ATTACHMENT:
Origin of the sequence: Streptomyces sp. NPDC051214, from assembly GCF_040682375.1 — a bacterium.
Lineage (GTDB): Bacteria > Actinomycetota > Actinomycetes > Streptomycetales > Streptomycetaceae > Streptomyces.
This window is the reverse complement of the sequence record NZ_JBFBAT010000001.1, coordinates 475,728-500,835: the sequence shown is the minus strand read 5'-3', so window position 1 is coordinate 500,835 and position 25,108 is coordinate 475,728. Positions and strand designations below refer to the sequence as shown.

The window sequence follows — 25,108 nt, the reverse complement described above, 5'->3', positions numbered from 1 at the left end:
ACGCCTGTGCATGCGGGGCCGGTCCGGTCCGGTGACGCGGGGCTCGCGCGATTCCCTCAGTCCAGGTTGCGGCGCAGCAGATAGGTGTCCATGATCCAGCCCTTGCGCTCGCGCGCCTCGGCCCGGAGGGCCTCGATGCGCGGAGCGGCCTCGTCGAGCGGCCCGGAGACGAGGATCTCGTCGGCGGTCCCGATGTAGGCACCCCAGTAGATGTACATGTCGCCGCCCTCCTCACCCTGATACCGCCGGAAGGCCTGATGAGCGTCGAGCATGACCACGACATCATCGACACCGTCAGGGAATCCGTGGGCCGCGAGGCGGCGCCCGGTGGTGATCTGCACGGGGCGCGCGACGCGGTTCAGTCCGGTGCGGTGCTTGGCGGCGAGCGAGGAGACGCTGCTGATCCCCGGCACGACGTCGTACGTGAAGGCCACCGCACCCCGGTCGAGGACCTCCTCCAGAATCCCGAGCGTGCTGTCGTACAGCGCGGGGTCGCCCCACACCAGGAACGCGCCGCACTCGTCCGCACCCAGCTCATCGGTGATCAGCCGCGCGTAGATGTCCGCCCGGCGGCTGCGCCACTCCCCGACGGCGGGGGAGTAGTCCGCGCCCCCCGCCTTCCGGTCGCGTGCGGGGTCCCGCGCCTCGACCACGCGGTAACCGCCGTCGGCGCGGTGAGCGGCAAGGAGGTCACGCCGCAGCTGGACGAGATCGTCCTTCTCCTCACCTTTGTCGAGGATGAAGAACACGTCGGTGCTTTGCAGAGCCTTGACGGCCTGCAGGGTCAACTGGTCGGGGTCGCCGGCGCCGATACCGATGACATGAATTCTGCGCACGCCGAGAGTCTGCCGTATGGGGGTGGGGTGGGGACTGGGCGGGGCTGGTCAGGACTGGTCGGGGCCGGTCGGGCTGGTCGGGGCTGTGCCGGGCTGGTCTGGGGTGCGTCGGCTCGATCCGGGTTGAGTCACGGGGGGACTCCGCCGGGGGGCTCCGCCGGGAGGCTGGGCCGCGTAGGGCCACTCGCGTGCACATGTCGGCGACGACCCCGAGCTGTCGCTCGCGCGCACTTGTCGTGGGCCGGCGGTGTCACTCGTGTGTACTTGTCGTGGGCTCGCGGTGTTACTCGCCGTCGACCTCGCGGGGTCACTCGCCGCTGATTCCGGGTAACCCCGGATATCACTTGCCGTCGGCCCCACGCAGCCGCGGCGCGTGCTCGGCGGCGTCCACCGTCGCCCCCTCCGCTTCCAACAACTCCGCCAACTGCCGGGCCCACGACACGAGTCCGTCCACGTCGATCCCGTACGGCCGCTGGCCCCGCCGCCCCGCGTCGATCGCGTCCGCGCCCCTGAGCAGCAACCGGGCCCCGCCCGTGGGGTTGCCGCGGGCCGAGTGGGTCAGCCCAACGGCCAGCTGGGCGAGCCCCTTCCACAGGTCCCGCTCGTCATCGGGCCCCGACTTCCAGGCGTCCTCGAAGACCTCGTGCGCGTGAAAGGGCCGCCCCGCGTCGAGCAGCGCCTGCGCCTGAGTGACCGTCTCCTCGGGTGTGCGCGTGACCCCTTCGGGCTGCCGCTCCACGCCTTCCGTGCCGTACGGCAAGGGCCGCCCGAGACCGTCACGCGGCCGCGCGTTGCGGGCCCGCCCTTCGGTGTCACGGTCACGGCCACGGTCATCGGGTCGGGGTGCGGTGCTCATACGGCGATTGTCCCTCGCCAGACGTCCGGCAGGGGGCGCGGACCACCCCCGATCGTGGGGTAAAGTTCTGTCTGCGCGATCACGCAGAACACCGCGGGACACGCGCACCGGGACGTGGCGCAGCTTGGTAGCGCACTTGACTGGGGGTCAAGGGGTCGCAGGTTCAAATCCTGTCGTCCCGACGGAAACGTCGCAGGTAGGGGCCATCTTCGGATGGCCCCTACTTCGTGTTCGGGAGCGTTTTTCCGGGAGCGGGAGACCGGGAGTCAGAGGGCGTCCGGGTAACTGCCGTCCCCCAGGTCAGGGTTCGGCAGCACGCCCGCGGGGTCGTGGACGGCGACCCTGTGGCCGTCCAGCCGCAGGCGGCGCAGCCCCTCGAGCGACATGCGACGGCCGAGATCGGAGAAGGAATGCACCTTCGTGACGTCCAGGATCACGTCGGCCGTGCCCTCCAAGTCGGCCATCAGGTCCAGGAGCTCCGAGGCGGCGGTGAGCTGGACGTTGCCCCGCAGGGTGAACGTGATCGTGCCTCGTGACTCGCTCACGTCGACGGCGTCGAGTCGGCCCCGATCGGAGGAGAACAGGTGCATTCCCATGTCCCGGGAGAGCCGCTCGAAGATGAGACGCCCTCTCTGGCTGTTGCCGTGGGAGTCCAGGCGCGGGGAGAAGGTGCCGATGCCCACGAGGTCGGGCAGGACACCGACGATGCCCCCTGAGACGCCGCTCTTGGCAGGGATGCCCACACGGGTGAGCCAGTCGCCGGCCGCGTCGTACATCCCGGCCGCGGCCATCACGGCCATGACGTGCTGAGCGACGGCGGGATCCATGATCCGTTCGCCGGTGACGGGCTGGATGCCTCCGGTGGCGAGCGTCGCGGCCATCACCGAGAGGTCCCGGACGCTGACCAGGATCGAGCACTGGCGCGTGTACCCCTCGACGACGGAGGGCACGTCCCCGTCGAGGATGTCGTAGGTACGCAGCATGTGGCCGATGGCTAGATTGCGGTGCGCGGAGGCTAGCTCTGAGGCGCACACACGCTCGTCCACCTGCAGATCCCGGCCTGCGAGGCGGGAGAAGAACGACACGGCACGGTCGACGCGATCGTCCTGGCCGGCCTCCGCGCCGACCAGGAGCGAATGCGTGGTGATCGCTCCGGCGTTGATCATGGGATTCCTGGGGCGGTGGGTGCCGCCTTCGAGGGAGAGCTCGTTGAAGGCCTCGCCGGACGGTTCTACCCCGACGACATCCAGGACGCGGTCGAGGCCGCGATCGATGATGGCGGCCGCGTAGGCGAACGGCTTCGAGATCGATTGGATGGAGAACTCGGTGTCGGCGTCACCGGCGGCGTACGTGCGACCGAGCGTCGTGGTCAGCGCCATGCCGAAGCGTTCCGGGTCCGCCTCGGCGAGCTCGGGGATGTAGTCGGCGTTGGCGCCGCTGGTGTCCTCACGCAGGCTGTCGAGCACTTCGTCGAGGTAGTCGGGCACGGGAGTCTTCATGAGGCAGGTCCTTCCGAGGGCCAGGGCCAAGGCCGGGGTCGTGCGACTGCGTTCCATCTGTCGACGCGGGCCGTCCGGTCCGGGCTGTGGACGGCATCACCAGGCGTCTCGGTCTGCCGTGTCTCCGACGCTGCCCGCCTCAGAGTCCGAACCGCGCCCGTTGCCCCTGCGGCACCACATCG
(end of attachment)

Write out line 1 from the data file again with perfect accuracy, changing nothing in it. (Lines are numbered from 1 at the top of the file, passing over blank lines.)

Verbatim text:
Origin of the sequence: Streptomyces sp. NPDC051214, from assembly GCF_040682375.1 — a bacterium.